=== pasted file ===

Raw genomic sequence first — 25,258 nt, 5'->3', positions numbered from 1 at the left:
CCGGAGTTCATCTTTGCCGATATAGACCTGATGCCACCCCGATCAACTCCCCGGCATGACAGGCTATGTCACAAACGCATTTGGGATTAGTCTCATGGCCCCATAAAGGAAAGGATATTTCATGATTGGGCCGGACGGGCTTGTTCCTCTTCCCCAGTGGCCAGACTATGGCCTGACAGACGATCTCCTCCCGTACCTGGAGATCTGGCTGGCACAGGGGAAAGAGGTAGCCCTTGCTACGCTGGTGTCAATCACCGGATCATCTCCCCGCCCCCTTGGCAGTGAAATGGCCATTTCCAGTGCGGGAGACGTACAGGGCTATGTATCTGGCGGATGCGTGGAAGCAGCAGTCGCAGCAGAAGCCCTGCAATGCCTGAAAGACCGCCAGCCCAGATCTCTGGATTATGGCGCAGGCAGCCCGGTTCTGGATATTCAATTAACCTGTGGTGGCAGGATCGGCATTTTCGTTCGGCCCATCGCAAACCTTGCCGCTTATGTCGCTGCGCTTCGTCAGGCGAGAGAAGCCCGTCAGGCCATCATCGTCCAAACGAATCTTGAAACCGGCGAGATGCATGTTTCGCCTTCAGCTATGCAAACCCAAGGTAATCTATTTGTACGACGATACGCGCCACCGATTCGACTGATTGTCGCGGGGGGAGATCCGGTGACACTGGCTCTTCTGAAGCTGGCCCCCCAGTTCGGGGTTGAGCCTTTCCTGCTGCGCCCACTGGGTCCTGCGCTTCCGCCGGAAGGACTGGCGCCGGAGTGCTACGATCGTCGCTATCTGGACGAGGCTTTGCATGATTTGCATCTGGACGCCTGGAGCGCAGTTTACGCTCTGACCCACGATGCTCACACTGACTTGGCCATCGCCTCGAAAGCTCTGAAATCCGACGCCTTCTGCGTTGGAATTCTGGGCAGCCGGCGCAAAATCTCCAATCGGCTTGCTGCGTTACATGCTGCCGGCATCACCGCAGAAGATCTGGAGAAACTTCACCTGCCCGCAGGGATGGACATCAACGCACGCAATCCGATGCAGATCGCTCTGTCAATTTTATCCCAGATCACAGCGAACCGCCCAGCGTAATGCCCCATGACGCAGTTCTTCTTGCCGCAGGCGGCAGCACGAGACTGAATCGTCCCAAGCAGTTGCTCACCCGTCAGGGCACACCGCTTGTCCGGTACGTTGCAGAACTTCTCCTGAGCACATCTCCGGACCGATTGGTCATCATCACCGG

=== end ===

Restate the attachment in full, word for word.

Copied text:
Raw genomic sequence first — 25,258 nt, 5'->3', positions numbered from 1 at the left:
CCGGAGTTCATCTTTGCCGATATAGACCTGATGCCACCCCGATCAACTCCCCGGCATGACAGGCTATGTCACAAACGCATTTGGGATTAGTCTCATGGCCCCATAAAGGAAAGGATATTTCATGATTGGGCCGGACGGGCTTGTTCCTCTTCCCCAGTGGCCAGACTATGGCCTGACAGACGATCTCCTCCCGTACCTGGAGATCTGGCTGGCACAGGGGAAAGAGGTAGCCCTTGCTACGCTGGTGTCAATCACCGGATCATCTCCCCGCCCCCTTGGCAGTGAAATGGCCATTTCCAGTGCGGGAGACGTACAGGGCTATGTATCTGGCGGATGCGTGGAAGCAGCAGTCGCAGCAGAAGCCCTGCAATGCCTGAAAGACCGCCAGCCCAGATCTCTGGATTATGGCGCAGGCAGCCCGGTTCTGGATATTCAATTAACCTGTGGTGGCAGGATCGGCATTTTCGTTCGGCCCATCGCAAACCTTGCCGCTTATGTCGCTGCGCTTCGTCAGGCGAGAGAAGCCCGTCAGGCCATCATCGTCCAAACGAATCTTGAAACCGGCGAGATGCATGTTTCGCCTTCAGCTATGCAAACCCAAGGTAATCTATTTGTACGACGATACGCGCCACCGATTCGACTGATTGTCGCGGGGGGAGATCCGGTGACACTGGCTCTTCTGAAGCTGGCCCCCCAGTTCGGGGTTGAGCCTTTCCTGCTGCGCCCACTGGGTCCTGCGCTTCCGCCGGAAGGACTGGCGCCGGAGTGCTACGATCGTCGCTATCTGGACGAGGCTTTGCATGATTTGCATCTGGACGCCTGGAGCGCAGTTTACGCTCTGACCCACGATGCTCACACTGACTTGGCCATCGCCTCGAAAGCTCTGAAATCCGACGCCTTCTGCGTTGGAATTCTGGGCAGCCGGCGCAAAATCTCCAATCGGCTTGCTGCGTTACATGCTGCCGGCATCACCGCAGAAGATCTGGAGAAACTTCACCTGCCCGCAGGGATGGACATCAACGCACGCAATCCGATGCAGATCGCTCTGTCAATTTTATCCCAGATCACAGCGAACCGCCCAGCGTAATGCCCCATGACGCAGTTCTTCTTGCCGCAGGCGGCAGCACGAGACTGAATCGTCCCAAGCAGTTGCTCACCCGTCAGGGCACACCGCTTGTCCGGTACGTTGCAGAACTTCTCCTGAGCACATCTCCGGACCGATTGGTCATCATCACCGG